The principles that rule this blog

Principles that will govern my thoughts as I express them here (from my opening statement):


  • Freedom of the individual should be as total as possible, limited only by the fact that nobody should be free to cause physical injury to another, or to deprive another person of his freedoms.
  • Government is necessary primarily to provide those services that private enterprise won't, or won't at a price that people can afford.
  • No person has a right to have his own beliefs on religious, moral, political, or other controversial issues imposed on others who do not share those beliefs.

I believe that Abraham Lincoln expressed it very well:

“The legitimate object of government is to do for a community of people whatever they need to have done, but cannot do, at all, or cannot
so well do, for themselves — in their separate, individual capacities.”


Comments will be invited, and I will attempt to reply to any comments that are offered in a serious and non-abusive manner. However, I will not tolerate abusive or profane language (my reasoning is that this is my blog, and so I can control it; I wouldn't interfere with your using such language on your own!)

If anyone finds an opinion that I express to be contrary to my principles, they are welcome to point this out. I hope that I can make a rational case for my comments. Because, in fact, one label I'll happily accept is rationalist.

Friday, November 01, 2013

Two gubernatorial elections

In the years directly following Presidential election years, only two states choose their Governors: Virginia and New Jersey. And this year, the two could not be more different in how the races are developing.

In New Jersey, the Republicans have a perfect candidate: Chris Christie, who has run a State government with such a degree of competence that even Democratic office holders are backing his re-election. It is clear that the people of New Jersey are happy with him, and if I were in that State I would vote for his re-election with no qualms at all. I am certain that three years from now I will be supporting him for the step up to the Presidency.

In Virginia, a governor cannot succeed himself, so they are not dealing with a re-election campaign, but both major parties have selected atrocious candidates: On the one hand, the Democrats have Terry McAuliffe, whose only distinction is that he ran the DNC for a time. He's got no experience in state government, no real ties to Virginia, and had talked of bringing a business involving “green” automobiles to the State, but they ended up in Mississippi, and aren't making any cars yet, anyway. On the other hand, extremists in the Republican Party forced the Lieutenant Governor, Bill Bolling, to abandon a run for Governor by making the nominating process hostile to his chances, and the nominee is the Attorney General, Ken Cuccinelli, as extreme as they come in the GOP. There is a third candidate, Robert Sarvis, a Libertarian, but of course, he has no chance to win. If he had the slightest chance, I'd think Sarvis the best choice — a National Review posting that attempts to deny that Sarvis is a real libertarian only convinces me that I like him. (According to Charles C. W. Cooke in that post, Sarvis is a “social liberal” — but libertarians are socially liberal and economically conservative! Cooke tries to claim that you can be a libertarian and support the Religious Right's attempt to jam their ideas down other people's throats — hardly in conformity with what is, at least in my eyes, a libertarian stance.) Cooke cites some interviews by Sarvis that, in my mind, simply show that Sarvis is not as extreme a libertarian on economic affairs as he (Cooke) might like. But there are degrees of libertarianism, and such as Ron Paul take libertarianism to the point of caricature.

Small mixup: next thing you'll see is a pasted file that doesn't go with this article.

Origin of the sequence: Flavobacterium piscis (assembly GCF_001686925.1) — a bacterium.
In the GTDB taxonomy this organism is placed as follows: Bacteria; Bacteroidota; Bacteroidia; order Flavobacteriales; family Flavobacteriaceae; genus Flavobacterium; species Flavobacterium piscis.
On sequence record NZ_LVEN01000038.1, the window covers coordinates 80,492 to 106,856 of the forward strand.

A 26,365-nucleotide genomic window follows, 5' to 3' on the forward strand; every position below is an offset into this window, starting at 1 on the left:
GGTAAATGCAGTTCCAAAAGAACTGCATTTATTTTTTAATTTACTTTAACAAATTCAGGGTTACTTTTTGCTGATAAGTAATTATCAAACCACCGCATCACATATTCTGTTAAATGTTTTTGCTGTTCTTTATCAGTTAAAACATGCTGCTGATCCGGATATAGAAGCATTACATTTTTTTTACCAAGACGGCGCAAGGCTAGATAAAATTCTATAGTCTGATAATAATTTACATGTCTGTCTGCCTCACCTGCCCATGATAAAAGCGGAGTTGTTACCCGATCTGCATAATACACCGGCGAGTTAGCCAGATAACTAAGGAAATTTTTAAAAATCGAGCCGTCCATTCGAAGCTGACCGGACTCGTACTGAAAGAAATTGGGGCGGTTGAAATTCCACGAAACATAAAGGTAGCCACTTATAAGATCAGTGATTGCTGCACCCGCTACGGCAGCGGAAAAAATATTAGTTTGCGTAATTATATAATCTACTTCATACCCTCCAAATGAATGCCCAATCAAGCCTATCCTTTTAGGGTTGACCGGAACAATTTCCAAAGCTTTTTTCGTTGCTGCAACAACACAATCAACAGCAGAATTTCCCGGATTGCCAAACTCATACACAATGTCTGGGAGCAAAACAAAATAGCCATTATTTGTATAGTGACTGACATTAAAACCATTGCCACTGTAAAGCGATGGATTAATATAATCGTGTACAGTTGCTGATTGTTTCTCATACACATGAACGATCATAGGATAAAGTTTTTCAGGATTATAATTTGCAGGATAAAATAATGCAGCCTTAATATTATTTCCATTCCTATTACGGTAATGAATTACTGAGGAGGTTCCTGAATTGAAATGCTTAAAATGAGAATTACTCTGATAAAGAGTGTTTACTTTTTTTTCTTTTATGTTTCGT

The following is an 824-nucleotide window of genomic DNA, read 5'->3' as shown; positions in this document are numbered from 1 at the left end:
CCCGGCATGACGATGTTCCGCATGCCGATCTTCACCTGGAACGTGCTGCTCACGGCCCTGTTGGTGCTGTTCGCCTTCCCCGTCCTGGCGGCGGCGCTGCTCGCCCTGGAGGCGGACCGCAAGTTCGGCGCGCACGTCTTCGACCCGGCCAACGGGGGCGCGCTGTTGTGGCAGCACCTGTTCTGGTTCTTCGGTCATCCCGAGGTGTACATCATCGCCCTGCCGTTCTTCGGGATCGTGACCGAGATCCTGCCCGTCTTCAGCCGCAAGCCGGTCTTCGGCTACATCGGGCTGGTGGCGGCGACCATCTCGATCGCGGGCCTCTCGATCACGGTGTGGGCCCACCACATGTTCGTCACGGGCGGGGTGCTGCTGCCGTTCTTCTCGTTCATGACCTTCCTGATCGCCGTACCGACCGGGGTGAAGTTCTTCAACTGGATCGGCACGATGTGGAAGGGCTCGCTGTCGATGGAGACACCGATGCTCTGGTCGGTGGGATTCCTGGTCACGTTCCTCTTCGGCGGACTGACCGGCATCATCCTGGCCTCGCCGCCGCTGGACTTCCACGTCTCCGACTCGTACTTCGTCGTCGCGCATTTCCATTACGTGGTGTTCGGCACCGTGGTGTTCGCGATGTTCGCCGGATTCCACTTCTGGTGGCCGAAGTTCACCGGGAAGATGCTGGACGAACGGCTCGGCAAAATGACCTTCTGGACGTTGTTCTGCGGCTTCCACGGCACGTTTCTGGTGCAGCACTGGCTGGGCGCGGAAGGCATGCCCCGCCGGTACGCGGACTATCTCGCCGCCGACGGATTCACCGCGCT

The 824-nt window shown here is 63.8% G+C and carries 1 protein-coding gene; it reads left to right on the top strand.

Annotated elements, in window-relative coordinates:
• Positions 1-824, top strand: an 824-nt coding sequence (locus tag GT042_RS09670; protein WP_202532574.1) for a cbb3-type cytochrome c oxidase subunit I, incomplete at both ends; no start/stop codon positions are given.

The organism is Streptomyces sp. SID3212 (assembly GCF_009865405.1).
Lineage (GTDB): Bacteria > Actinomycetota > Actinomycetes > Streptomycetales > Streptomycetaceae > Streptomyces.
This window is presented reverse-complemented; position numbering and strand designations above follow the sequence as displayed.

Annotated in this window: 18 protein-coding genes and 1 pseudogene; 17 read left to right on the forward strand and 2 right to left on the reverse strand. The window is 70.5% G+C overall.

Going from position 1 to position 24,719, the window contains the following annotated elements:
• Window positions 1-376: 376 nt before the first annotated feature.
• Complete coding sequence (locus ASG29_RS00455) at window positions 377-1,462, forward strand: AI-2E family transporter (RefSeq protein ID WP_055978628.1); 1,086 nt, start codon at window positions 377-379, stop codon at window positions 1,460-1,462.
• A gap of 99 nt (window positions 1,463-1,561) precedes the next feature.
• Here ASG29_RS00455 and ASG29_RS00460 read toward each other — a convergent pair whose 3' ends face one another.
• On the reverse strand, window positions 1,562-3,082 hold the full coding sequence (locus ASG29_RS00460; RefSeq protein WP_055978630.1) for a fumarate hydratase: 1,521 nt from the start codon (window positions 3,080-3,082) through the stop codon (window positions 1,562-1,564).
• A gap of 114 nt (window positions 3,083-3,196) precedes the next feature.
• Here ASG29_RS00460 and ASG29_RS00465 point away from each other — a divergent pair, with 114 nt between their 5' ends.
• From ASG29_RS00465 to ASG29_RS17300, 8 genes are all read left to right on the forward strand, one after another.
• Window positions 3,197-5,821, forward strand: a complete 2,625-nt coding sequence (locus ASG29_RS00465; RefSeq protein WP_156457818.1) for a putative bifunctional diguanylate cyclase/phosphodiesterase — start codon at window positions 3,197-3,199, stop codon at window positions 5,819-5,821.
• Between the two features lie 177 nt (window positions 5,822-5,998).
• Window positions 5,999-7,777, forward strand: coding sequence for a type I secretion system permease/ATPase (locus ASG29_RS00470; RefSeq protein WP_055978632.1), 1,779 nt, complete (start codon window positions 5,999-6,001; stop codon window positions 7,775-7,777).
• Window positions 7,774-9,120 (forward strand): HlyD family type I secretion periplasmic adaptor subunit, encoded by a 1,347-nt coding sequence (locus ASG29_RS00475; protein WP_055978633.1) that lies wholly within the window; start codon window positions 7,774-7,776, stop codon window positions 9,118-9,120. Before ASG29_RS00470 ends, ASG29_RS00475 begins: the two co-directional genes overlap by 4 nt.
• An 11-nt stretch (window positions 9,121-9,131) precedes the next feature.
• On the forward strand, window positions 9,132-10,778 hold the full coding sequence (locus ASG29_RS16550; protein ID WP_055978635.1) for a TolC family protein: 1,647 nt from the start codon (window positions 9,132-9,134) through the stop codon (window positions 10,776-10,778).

So while Robert Sarvis would be the best choice for Governor of Virginia if he really had a chance, if I were living across the river in Virginia, I'd be voting for Ken Cuccinelli. Perhaps holding my nose while doing so, but defeating Terry McAuliffe is more important than making an empty statement, which is what a vote for Sarvis would be. Get me right: I prefer Sarvis, but would vote for Cuccinelli if I lived in Virginia, and advise Virginians who read this blog to do the same.

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